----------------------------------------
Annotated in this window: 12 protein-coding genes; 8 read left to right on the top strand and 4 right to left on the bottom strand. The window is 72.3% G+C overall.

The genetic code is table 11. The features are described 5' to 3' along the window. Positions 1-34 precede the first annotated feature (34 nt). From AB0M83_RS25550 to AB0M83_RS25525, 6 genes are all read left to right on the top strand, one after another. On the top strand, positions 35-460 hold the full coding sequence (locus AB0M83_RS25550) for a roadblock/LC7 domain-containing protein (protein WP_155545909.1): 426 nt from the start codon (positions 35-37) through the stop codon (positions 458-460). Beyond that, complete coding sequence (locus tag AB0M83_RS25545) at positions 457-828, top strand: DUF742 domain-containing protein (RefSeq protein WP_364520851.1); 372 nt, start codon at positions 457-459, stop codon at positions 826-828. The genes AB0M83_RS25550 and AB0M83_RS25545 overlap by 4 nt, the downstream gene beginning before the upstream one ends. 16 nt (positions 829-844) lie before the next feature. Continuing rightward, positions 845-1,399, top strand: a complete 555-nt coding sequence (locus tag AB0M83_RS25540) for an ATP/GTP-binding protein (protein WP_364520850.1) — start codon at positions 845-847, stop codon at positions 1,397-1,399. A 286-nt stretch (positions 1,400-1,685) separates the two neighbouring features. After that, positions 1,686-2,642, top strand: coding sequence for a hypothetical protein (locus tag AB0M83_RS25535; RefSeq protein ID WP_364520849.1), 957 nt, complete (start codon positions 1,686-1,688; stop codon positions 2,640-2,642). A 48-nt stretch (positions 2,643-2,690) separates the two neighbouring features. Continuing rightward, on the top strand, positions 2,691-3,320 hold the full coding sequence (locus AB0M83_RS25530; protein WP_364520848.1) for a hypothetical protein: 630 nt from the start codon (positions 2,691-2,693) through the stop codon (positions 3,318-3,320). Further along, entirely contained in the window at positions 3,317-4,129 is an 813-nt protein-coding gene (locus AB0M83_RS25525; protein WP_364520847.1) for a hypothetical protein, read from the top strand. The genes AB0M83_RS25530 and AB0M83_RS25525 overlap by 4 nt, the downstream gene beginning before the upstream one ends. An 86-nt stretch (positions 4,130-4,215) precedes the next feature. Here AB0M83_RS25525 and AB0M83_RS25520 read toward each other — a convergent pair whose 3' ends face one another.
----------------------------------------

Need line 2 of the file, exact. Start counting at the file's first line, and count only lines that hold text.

The genetic code is table 11. The features are described 5' to 3' along the window. Positions 1-34 precede the first annotated feature (34 nt). From AB0M83_RS25550 to AB0M83_RS25525, 6 genes are all read left to right on the top strand, one after another. On the top strand, positions 35-460 hold the full coding sequence (locus AB0M83_RS25550) for a roadblock/LC7 domain-containing protein (protein WP_155545909.1): 426 nt from the start codon (positions 35-37) through the stop codon (positions 458-460). Beyond that, complete coding sequence (locus tag AB0M83_RS25545) at positions 457-828, top strand: DUF742 domain-containing protein (RefSeq protein WP_364520851.1); 372 nt, start codon at positions 457-459, stop codon at positions 826-828. The genes AB0M83_RS25550 and AB0M83_RS25545 overlap by 4 nt, the downstream gene beginning before the upstream one ends. 16 nt (positions 829-844) lie before the next feature. Continuing rightward, positions 845-1,399, top strand: a complete 555-nt coding sequence (locus tag AB0M83_RS25540) for an ATP/GTP-binding protein (protein WP_364520850.1) — start codon at positions 845-847, stop codon at positions 1,397-1,399. A 286-nt stretch (positions 1,400-1,685) separates the two neighbouring features. After that, positions 1,686-2,642, top strand: coding sequence for a hypothetical protein (locus tag AB0M83_RS25535; RefSeq protein ID WP_364520849.1), 957 nt, complete (start codon positions 1,686-1,688; stop codon positions 2,640-2,642). A 48-nt stretch (positions 2,643-2,690) separates the two neighbouring features. Continuing rightward, on the top strand, positions 2,691-3,320 hold the full coding sequence (locus AB0M83_RS25530; protein WP_364520848.1) for a hypothetical protein: 630 nt from the start codon (positions 2,691-2,693) through the stop codon (positions 3,318-3,320). Further along, entirely contained in the window at positions 3,317-4,129 is an 813-nt protein-coding gene (locus AB0M83_RS25525; protein WP_364520847.1) for a hypothetical protein, read from the top strand. The genes AB0M83_RS25530 and AB0M83_RS25525 overlap by 4 nt, the downstream gene beginning before the upstream one ends. An 86-nt stretch (positions 4,130-4,215) precedes the next feature. Here AB0M83_RS25525 and AB0M83_RS25520 read toward each other — a convergent pair whose 3' ends face one another.